Is your brand attracting as much user generated content as you’d like? User generated content (UGC) has many benefits; it is cost-effective, increases brand awareness, boosts consumer’s trust, generates traffic to your site and ultimately helps grow sales. It’s no wonder most ecommerce businesses include UGC as part of their content strategy.
Acquiring user generated content can be a challenge, however it might just take a new approach to start generating more UGC. We’ve put together some recommended methods below to help build UGC on your social platforms and your website.
The most fundamental way to encourage UGC is to build an engaged audience on social media. Although there is no magic formula for this, there are certain efforts you can make that should help. Firstly, your content needs to be fresh and relevant to your audience, while sticking with your brand’s identity. Keep up to date with current trends and post about topics and events that your audience are interested in. If the content resonates with your audience, they are more likely to comment on your social media posts.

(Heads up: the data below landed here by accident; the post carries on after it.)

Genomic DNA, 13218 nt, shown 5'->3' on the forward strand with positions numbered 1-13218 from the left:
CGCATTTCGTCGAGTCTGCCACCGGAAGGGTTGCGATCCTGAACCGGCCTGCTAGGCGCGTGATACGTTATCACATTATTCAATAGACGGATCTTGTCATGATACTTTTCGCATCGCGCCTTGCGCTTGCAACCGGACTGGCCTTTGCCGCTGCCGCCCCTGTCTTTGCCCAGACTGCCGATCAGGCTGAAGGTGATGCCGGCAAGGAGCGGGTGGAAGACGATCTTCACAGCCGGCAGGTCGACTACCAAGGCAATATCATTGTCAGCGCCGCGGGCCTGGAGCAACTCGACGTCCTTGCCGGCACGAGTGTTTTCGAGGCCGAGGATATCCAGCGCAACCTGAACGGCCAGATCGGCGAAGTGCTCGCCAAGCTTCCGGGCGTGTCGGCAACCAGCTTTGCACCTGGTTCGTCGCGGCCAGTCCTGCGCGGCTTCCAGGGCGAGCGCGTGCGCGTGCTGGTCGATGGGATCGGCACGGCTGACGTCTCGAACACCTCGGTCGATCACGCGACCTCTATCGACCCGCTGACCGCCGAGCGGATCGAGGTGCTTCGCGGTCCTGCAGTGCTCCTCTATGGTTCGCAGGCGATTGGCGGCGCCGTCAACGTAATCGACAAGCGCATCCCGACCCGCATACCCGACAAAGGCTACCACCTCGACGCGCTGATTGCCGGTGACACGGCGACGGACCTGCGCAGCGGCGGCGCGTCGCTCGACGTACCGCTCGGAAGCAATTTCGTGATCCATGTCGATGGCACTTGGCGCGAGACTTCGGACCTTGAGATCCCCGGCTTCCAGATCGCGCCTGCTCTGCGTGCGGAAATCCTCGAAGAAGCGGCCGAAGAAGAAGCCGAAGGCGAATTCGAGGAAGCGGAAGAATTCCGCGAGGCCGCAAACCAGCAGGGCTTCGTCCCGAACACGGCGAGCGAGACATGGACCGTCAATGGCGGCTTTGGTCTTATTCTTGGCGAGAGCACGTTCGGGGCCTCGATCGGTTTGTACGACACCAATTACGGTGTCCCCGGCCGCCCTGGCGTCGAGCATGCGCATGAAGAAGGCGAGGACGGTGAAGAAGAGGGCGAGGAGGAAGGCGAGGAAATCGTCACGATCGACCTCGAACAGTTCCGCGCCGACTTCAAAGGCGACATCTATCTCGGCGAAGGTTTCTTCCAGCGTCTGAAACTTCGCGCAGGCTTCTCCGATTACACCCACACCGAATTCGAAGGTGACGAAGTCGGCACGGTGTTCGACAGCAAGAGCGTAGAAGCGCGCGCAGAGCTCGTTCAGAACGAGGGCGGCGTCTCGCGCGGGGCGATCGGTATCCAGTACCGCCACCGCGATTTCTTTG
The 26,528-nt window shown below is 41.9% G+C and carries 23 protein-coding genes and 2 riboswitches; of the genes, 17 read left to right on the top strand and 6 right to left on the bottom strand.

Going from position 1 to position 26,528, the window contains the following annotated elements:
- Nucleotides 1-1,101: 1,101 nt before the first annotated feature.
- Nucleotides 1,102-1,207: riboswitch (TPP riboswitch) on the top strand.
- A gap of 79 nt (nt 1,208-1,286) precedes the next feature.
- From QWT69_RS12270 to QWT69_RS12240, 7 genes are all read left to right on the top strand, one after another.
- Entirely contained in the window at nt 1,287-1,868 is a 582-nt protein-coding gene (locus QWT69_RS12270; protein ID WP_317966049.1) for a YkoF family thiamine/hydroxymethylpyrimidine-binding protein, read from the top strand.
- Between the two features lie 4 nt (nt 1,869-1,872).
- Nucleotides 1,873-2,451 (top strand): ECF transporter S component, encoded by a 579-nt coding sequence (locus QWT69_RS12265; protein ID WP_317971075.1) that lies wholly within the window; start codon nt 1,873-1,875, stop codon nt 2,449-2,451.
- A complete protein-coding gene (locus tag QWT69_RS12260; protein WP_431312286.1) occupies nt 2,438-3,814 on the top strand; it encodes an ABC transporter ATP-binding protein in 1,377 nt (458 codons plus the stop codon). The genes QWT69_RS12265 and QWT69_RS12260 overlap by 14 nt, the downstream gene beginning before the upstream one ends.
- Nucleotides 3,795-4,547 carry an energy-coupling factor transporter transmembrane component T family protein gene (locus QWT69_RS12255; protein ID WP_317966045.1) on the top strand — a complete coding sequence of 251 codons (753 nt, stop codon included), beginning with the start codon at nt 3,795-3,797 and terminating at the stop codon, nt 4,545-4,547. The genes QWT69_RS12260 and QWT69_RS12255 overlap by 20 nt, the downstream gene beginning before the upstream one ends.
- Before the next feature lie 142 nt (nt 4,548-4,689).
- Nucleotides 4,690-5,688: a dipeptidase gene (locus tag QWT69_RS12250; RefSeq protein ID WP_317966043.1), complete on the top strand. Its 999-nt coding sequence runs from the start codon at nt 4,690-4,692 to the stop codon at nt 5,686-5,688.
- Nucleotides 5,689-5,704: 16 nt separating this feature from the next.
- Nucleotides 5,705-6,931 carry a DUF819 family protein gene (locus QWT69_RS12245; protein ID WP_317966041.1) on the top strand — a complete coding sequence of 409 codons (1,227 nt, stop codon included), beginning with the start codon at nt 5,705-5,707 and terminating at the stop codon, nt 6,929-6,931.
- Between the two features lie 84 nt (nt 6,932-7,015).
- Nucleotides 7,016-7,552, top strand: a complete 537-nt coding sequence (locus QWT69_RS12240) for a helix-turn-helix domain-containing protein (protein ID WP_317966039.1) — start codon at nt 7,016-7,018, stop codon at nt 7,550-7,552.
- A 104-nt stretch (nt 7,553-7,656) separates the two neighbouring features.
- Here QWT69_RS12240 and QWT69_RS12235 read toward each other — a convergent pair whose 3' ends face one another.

When you receive comments on your posts, make sure you reply as often and as quickly as you can, particularly if they are asking a question. You can also interact with your followers by liking posts your brand has been tagged in and sharing them if the post would interest your audience.
ASOS is a great example of a brand that effectively engages with their followers. As you can see below, they ask questions and retweet their favourite posts along with their own humorous comment. This helps humanise the brand and shows their followers that they want to hear from them – without sounding pushy! The more engaged your followers are with your brand, the more likely they’ll create UGC.
Image source: @asos Twitter account
Hashtags, when used strategically, can be a great tool to help generate UGC. This is particularly effective on Instagram and Twitter. Have you considered creating a designated hashtag for your audience to use?